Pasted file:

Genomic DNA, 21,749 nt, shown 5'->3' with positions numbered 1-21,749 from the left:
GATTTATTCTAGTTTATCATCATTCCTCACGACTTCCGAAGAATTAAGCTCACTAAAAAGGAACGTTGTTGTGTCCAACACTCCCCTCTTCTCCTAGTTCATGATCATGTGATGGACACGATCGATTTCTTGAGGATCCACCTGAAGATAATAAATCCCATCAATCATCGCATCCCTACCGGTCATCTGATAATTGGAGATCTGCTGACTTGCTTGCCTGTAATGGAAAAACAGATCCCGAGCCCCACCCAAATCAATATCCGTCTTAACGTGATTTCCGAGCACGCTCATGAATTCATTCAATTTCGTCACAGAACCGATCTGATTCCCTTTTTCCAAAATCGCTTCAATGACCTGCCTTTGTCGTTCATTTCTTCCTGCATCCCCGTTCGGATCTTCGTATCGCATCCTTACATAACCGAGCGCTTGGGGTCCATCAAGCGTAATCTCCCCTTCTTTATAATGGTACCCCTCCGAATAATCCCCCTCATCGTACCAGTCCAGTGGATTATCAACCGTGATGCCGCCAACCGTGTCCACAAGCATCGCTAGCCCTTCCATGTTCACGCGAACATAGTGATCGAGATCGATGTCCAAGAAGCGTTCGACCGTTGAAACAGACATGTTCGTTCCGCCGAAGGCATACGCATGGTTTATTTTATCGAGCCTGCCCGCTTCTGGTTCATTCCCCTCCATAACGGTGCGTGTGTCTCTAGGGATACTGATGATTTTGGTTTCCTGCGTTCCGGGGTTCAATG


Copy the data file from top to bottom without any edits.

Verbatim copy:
Genomic DNA, 21,749 nt, shown 5'->3' with positions numbered 1-21,749 from the left:
GATTTATTCTAGTTTATCATCATTCCTCACGACTTCCGAAGAATTAAGCTCACTAAAAAGGAACGTTGTTGTGTCCAACACTCCCCTCTTCTCCTAGTTCATGATCATGTGATGGACACGATCGATTTCTTGAGGATCCACCTGAAGATAATAAATCCCATCAATCATCGCATCCCTACCGGTCATCTGATAATTGGAGATCTGCTGACTTGCTTGCCTGTAATGGAAAAACAGATCCCGAGCCCCACCCAAATCAATATCCGTCTTAACGTGATTTCCGAGCACGCTCATGAATTCATTCAATTTCGTCACAGAACCGATCTGATTCCCTTTTTCCAAAATCGCTTCAATGACCTGCCTTTGTCGTTCATTTCTTCCTGCATCCCCGTTCGGATCTTCGTATCGCATCCTTACATAACCGAGCGCTTGGGGTCCATCAAGCGTAATCTCCCCTTCTTTATAATGGTACCCCTCCGAATAATCCCCCTCATCGTACCAGTCCAGTGGATTATCAACCGTGATGCCGCCAACCGTGTCCACAAGCATCGCTAGCCCTTCCATGTTCACGCGAACATAGTGATCGAGATCGATGTCCAAGAAGCGTTCGACCGTTGAAACAGACATGTTCGTTCCGCCGAAGGCATACGCATGGTTTATTTTATCGAGCCTGCCCGCTTCTGGTTCATTCCCCTCCATAACGGTGCGTGTGTCTCTAGGGATACTGATGATTTTGGTTTCCTGCGTTCCGGGGTTCAATG